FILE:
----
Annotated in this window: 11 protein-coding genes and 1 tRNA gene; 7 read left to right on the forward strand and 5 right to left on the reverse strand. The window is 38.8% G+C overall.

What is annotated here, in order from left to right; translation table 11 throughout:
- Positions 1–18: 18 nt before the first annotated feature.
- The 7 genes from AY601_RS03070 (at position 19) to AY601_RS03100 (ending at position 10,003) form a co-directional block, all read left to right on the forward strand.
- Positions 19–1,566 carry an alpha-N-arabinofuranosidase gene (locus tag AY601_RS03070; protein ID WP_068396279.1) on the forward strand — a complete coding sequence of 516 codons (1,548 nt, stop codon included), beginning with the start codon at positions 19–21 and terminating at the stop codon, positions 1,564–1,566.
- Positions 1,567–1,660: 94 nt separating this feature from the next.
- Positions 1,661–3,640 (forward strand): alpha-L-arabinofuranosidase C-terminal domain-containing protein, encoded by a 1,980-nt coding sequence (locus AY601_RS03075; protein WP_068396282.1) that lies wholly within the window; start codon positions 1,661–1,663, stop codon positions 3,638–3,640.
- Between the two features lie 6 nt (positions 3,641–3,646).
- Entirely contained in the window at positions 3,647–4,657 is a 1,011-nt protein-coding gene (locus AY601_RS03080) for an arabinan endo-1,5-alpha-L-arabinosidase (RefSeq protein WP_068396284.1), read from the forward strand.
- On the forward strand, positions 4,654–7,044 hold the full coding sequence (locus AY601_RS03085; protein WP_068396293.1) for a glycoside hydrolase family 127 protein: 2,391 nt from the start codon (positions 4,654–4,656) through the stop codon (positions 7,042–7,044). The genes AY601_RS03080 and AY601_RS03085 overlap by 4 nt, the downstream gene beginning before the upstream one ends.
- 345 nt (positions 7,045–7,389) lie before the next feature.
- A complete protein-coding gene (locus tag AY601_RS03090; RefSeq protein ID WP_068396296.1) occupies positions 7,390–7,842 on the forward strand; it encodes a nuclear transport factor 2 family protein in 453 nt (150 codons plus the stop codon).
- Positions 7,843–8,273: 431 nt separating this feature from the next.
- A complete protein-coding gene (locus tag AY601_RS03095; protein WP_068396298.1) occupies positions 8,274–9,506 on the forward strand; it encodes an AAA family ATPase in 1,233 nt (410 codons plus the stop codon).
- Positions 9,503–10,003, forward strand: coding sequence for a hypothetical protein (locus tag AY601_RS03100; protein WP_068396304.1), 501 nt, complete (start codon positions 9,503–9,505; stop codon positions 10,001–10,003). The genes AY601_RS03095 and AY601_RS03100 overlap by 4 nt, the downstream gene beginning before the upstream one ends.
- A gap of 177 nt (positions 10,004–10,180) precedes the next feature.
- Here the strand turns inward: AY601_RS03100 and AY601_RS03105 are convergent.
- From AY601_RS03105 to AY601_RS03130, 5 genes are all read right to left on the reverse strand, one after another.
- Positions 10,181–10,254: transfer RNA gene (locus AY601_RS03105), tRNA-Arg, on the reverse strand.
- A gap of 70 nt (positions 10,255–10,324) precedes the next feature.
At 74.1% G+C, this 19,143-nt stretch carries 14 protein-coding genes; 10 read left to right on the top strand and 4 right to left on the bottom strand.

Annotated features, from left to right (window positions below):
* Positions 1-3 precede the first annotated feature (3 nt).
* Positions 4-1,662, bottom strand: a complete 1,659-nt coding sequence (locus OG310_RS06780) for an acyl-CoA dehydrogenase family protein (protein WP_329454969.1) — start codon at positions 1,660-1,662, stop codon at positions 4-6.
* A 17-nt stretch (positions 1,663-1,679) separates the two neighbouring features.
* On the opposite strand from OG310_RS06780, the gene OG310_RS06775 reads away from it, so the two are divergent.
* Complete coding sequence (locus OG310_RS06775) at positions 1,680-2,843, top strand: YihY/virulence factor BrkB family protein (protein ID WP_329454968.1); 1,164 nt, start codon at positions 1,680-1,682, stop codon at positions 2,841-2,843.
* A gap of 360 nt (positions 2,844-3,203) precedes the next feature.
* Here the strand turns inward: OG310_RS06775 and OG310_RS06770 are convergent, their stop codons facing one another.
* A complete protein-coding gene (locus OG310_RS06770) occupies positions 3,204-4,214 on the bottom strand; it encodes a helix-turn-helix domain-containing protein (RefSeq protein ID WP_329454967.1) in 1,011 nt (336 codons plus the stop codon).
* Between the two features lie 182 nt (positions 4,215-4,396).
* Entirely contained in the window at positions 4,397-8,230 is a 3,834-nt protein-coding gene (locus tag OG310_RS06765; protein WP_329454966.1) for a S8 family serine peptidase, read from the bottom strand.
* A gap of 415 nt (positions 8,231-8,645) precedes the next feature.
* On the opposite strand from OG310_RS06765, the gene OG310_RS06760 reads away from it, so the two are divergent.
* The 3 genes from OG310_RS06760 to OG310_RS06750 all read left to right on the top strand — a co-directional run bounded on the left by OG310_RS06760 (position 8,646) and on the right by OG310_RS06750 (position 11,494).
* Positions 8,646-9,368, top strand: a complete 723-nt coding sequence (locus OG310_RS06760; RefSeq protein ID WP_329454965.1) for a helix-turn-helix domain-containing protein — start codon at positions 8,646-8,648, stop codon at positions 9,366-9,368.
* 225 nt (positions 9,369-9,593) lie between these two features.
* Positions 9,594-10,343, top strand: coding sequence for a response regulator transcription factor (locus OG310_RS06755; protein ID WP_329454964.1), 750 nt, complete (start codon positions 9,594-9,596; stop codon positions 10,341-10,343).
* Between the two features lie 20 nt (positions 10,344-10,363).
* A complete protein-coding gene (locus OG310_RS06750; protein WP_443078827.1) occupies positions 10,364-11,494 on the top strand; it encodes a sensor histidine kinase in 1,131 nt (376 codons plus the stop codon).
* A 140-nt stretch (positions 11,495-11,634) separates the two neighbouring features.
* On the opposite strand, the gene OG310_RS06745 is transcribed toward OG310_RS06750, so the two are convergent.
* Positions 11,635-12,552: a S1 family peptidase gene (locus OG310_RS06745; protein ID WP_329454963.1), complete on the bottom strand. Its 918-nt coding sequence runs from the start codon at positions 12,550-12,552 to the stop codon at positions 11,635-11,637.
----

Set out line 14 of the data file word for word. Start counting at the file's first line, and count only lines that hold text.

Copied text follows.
- A complete protein-coding gene (locus tag AY601_RS03095; protein WP_068396298.1) occupies positions 8,274–9,506 on the forward strand; it encodes an AAA family ATPase in 1,233 nt (410 codons plus the stop codon).